Dwight Howard-Kobe Bryant Defensive Feud Proves D12 Won't Kiss Mamba's Ring

Dan Favale@@danfavaleFeatured ColumnistDecember 6, 2012

Nov 20, 2012; Los Angeles, CA, USA; Los Angeles Lakers center Dwight Howard (12) and guard Kobe Bryant (24) react during the game against the Brooklyn Nets at the Staples Center. The Lakers defeated the Nets 95-90. Mandatory Credit: Kirby Lee/Image of Sport-USA TODAY Sports
Kirby Lee-USA TODAY Sports

Dwight Howard bows down to no one. Not even Kobe Bryant.

Just ask the Black Mamba himself.

Much has been made about how Howard and Bryant would interact when the behemoth joined Kobe's Los Angeles Lakers, yet we've been spared from any controversy. Say everything has been hunky dory between the two superstars would be a stretch, but the two have remained civil.

Until now.

As the chaotically perplexing entity that is the Los Angeles Lakers continues to navigate this season, the relationship—defensive relationship, to be more specific—between Bryant and Howard was bound to reach its boiling point.

That point came in the Lakers' victory over the New Orleans Hornets, the same game in which Bryant became the fifth-ever NBA player to score 30,000 or more points for his career.

But Howard didn't care. Not if Kobe wasn't going to execute properly on the defensive end en route to a historical performance.

Per the Orange County Register, a Howard-invoked argument took place between Bryant and the center after the latter was unhappy with his teammate's defensive rotations:

Twice in the first quarter, Howard was visibly upset after he moved over to provide help defense against Hornets point guard Greivis Vasquez, but no one—specifically Bryant—rotated over to help cover Howard’s assigned man, Hornets center Robin Lopez. The first time, Howard looked back at Bryant with an anguished look on his face and gestured at him after Lopez scored for a 12-7 New Orleans lead.

Three-plus minutes later, Vasquez penetrated past Chris Duhon again, Howard shifted over to help again, and Lopez was left all alone again with Bryant toward the corner near Roger Mason instead of in the paint. Lopez scored for an 18-14 Hornets lead, and although Earl Clark was the Laker in best position to help Howard, he yelled at Bryant about it — prompting Bryant to yell back at Howard and gesture back.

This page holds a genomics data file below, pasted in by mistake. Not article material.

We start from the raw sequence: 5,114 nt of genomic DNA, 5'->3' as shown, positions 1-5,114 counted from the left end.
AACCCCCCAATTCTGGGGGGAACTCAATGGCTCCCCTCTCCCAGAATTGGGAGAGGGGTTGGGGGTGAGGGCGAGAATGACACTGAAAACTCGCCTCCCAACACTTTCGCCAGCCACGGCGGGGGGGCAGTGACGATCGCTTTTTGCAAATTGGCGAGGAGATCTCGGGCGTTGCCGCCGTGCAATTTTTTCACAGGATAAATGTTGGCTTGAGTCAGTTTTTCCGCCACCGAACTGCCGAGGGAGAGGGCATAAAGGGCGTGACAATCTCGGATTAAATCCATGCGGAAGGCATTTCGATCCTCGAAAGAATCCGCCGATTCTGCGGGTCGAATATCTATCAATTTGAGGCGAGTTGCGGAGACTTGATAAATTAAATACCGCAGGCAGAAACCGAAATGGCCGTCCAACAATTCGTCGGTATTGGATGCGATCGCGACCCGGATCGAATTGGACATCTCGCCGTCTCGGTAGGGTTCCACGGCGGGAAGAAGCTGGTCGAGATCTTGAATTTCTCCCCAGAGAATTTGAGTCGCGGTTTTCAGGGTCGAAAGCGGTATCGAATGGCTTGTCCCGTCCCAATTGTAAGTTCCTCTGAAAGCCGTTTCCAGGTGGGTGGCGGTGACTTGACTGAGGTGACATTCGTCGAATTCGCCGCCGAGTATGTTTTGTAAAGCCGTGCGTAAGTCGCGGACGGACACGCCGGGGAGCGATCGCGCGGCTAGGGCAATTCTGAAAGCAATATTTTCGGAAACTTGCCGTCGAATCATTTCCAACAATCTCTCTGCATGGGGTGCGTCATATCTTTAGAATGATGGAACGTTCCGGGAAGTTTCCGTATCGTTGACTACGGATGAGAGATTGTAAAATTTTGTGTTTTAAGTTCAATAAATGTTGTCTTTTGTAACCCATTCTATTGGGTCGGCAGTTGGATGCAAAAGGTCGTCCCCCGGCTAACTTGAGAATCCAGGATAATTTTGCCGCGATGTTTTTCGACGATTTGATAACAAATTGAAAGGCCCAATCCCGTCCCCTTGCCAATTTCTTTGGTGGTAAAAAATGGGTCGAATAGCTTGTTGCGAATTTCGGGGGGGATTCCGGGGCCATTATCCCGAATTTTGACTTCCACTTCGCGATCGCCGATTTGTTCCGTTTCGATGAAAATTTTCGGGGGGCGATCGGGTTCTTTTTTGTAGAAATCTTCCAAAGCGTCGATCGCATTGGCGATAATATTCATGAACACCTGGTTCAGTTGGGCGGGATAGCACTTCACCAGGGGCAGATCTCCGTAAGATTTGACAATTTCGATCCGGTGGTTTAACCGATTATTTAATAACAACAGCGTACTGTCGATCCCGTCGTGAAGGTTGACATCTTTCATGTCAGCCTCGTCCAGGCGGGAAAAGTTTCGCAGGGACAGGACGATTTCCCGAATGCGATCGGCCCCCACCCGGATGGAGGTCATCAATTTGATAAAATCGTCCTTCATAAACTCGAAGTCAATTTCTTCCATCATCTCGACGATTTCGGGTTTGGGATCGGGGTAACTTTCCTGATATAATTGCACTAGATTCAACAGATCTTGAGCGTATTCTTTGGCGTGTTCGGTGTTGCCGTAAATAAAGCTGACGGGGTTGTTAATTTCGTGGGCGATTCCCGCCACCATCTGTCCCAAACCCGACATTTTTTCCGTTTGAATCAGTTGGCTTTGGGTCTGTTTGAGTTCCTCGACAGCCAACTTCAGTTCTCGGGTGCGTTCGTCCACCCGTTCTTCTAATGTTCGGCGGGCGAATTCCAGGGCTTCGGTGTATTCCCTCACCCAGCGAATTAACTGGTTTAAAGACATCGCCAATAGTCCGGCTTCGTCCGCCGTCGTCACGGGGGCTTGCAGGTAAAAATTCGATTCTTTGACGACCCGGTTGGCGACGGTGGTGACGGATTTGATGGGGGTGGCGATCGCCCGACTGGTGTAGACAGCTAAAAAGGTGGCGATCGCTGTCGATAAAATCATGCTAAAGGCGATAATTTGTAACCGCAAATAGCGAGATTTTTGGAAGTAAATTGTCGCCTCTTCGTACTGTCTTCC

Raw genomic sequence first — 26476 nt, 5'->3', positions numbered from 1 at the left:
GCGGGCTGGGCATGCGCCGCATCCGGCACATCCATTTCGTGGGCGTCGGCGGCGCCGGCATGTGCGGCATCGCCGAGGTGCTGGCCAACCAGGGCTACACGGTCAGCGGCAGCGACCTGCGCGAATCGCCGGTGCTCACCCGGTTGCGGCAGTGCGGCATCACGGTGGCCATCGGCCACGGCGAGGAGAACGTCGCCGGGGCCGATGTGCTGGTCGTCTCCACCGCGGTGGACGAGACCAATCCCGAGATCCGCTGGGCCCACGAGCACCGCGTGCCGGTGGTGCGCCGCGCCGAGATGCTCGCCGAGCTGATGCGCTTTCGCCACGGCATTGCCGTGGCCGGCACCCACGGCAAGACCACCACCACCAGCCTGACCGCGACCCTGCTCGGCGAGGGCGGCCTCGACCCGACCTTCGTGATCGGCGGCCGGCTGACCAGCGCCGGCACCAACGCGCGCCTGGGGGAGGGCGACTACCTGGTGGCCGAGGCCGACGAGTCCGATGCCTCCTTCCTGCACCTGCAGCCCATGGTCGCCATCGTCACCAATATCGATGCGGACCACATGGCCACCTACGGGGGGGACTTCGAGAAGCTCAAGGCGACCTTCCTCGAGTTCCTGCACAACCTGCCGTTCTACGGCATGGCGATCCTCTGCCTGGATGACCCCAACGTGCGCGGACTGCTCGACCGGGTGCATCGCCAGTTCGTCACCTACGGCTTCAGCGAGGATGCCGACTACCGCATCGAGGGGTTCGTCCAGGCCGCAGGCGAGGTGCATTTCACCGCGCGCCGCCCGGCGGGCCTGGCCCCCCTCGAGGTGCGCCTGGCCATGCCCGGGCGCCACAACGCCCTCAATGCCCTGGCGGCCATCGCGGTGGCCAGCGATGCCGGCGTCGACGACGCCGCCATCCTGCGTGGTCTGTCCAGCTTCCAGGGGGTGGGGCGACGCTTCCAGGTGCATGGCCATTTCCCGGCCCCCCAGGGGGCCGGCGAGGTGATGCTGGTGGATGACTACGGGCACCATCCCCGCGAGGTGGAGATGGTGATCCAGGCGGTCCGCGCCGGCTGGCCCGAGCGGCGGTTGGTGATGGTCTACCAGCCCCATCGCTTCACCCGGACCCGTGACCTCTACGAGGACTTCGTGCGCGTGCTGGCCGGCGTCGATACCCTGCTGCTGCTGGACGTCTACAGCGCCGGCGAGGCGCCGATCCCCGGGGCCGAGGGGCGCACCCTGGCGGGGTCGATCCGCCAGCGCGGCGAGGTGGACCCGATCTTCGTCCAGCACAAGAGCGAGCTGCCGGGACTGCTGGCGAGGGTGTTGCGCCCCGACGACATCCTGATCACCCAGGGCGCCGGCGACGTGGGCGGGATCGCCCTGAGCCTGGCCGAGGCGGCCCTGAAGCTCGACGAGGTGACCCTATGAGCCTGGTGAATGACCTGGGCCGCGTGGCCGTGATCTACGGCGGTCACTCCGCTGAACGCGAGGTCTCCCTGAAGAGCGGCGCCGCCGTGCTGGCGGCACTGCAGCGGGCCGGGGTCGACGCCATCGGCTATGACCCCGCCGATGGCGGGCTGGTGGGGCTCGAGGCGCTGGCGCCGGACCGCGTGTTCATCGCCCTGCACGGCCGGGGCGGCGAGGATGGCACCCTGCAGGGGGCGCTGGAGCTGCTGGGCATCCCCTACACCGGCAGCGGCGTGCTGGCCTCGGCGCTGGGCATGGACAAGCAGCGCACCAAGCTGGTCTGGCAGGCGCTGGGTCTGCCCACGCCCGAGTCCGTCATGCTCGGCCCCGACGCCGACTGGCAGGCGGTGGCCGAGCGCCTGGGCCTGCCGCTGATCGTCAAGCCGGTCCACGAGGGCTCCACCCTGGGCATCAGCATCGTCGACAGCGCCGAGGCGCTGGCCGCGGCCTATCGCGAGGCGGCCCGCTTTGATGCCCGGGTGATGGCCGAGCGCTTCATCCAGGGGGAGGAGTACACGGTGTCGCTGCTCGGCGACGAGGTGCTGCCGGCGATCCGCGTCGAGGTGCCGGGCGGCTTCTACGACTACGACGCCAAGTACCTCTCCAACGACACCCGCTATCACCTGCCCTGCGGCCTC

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I know what you're thinking: Oh. My. God.

Truth be told, though, we always new this day was coming—just not from this perspective.

Howard is more of a carefree spirit who would play barefoot and not think twice about it, while Kobe tends to anguish over how his shoelaces are tied. Simply put, they're complete opposites, meaning this relationship was destined to blister at some point.

And yet, we never could have predicted that Howard would be the one to crack first. Honestly, I half-expected Howard to pat Bryant on the back during a game only for the Mamba to turn around and lay the smack down on him; I though Kobe would break first.

But it was Howard who broke first, because when it comes to defense, he never jokes. Poor rotations are an insult to his very being. Five rings or not, Dwight wasn't going to stand idly by and let Bryant taint his defensive prowess.

Even knowing that Howard went against Bryant, however, doesn't do what had transpired justice. The Orange County Register's Kevin Ding's recount of what happened, though, does, as he depicts Dwight's defensive disbelief over a series of timely tweets:

Dwight in disbelief at Kobe's lack of defensive rotation on Robin Lopez dunk. NO 12, LA 7.

— KEVIN DING (@KevinDing) December 6, 2012

Most would have believed that to be the extent of it. Surely Howard wouldn't push a player whose looks can actually kill.

Yet Howard didn't stop there. He escalated the situation by (collective gasp) yelling at his prolific partner.

Dwight and Kobe yelling at each other after Lopez gets another open basket.

— KEVIN DING (@KevinDing) December 6, 2012

Coloring the basketball world shocked after that would be an understatement. Especially since it didn't end there.